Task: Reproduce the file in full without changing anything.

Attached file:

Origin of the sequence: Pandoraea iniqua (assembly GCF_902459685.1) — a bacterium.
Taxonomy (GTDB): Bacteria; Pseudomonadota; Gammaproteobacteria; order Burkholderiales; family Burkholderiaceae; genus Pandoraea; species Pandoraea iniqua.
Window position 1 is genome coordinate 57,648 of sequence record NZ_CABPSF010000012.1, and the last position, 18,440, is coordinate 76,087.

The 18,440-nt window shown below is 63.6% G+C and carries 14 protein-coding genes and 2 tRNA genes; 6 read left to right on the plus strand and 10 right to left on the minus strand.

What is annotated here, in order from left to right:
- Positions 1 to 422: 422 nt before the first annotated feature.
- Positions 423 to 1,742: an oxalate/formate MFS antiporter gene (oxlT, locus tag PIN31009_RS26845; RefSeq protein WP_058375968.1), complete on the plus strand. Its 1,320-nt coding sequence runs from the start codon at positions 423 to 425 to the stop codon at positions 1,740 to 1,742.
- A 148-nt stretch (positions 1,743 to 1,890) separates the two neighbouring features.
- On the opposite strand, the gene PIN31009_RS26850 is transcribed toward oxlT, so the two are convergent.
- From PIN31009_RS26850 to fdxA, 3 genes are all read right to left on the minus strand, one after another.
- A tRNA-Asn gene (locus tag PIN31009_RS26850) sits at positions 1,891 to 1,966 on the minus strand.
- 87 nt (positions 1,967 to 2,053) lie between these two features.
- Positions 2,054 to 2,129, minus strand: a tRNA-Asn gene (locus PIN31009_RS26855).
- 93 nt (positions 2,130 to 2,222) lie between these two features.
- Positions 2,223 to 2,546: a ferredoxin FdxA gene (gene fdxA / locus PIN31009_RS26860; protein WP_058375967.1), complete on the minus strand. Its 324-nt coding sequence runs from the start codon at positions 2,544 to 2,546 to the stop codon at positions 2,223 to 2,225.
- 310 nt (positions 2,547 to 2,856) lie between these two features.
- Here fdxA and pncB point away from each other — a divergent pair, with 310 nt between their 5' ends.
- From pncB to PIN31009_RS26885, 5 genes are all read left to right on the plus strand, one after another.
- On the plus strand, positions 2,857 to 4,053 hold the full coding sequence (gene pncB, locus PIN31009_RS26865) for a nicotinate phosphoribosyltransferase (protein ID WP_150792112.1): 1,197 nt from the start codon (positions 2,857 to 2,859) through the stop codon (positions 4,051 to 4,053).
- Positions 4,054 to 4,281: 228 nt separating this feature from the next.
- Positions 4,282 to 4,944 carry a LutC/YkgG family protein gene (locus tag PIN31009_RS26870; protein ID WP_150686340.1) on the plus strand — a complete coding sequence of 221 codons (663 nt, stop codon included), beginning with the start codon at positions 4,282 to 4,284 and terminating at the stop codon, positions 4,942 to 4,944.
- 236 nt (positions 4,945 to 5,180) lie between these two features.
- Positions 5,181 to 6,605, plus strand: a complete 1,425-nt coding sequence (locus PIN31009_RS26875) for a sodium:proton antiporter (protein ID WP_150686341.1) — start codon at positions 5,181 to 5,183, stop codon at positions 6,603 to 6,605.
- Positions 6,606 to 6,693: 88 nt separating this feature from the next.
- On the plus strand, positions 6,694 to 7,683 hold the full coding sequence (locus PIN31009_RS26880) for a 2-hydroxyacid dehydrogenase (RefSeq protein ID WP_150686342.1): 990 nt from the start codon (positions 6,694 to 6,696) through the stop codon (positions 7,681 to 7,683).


Origin of the sequence: Pandoraea iniqua (assembly GCF_902459685.1) — a bacterium.
Taxonomy (GTDB): Bacteria; Pseudomonadota; Gammaproteobacteria; order Burkholderiales; family Burkholderiaceae; genus Pandoraea; species Pandoraea iniqua.
Window position 1 is genome coordinate 57,648 of sequence record NZ_CABPSF010000012.1, and the last position, 18,440, is coordinate 76,087.

The 18,440-nt window shown below is 63.6% G+C and carries 14 protein-coding genes and 2 tRNA genes; 6 read left to right on the plus strand and 10 right to left on the minus strand.

What is annotated here, in order from left to right:
- Positions 1 to 422: 422 nt before the first annotated feature.
- Positions 423 to 1,742: an oxalate/formate MFS antiporter gene (oxlT, locus tag PIN31009_RS26845; RefSeq protein WP_058375968.1), complete on the plus strand. Its 1,320-nt coding sequence runs from the start codon at positions 423 to 425 to the stop codon at positions 1,740 to 1,742.
- A 148-nt stretch (positions 1,743 to 1,890) separates the two neighbouring features.
- On the opposite strand, the gene PIN31009_RS26850 is transcribed toward oxlT, so the two are convergent.
- From PIN31009_RS26850 to fdxA, 3 genes are all read right to left on the minus strand, one after another.
- A tRNA-Asn gene (locus tag PIN31009_RS26850) sits at positions 1,891 to 1,966 on the minus strand.
- 87 nt (positions 1,967 to 2,053) lie between these two features.
- Positions 2,054 to 2,129, minus strand: a tRNA-Asn gene (locus PIN31009_RS26855).
- 93 nt (positions 2,130 to 2,222) lie between these two features.
- Positions 2,223 to 2,546: a ferredoxin FdxA gene (gene fdxA / locus PIN31009_RS26860; protein WP_058375967.1), complete on the minus strand. Its 324-nt coding sequence runs from the start codon at positions 2,544 to 2,546 to the stop codon at positions 2,223 to 2,225.
- 310 nt (positions 2,547 to 2,856) lie between these two features.
- Here fdxA and pncB point away from each other — a divergent pair, with 310 nt between their 5' ends.
- From pncB to PIN31009_RS26885, 5 genes are all read left to right on the plus strand, one after another.
- On the plus strand, positions 2,857 to 4,053 hold the full coding sequence (gene pncB, locus PIN31009_RS26865) for a nicotinate phosphoribosyltransferase (protein ID WP_150792112.1): 1,197 nt from the start codon (positions 2,857 to 2,859) through the stop codon (positions 4,051 to 4,053).
- Positions 4,054 to 4,281: 228 nt separating this feature from the next.
- Positions 4,282 to 4,944 carry a LutC/YkgG family protein gene (locus tag PIN31009_RS26870; protein ID WP_150686340.1) on the plus strand — a complete coding sequence of 221 codons (663 nt, stop codon included), beginning with the start codon at positions 4,282 to 4,284 and terminating at the stop codon, positions 4,942 to 4,944.
- 236 nt (positions 4,945 to 5,180) lie between these two features.
- Positions 5,181 to 6,605, plus strand: a complete 1,425-nt coding sequence (locus PIN31009_RS26875) for a sodium:proton antiporter (protein ID WP_150686341.1) — start codon at positions 5,181 to 5,183, stop codon at positions 6,603 to 6,605.
- Positions 6,606 to 6,693: 88 nt separating this feature from the next.
- On the plus strand, positions 6,694 to 7,683 hold the full coding sequence (locus PIN31009_RS26880) for a 2-hydroxyacid dehydrogenase (RefSeq protein ID WP_150686342.1): 990 nt from the start codon (positions 6,694 to 6,696) through the stop codon (positions 7,681 to 7,683).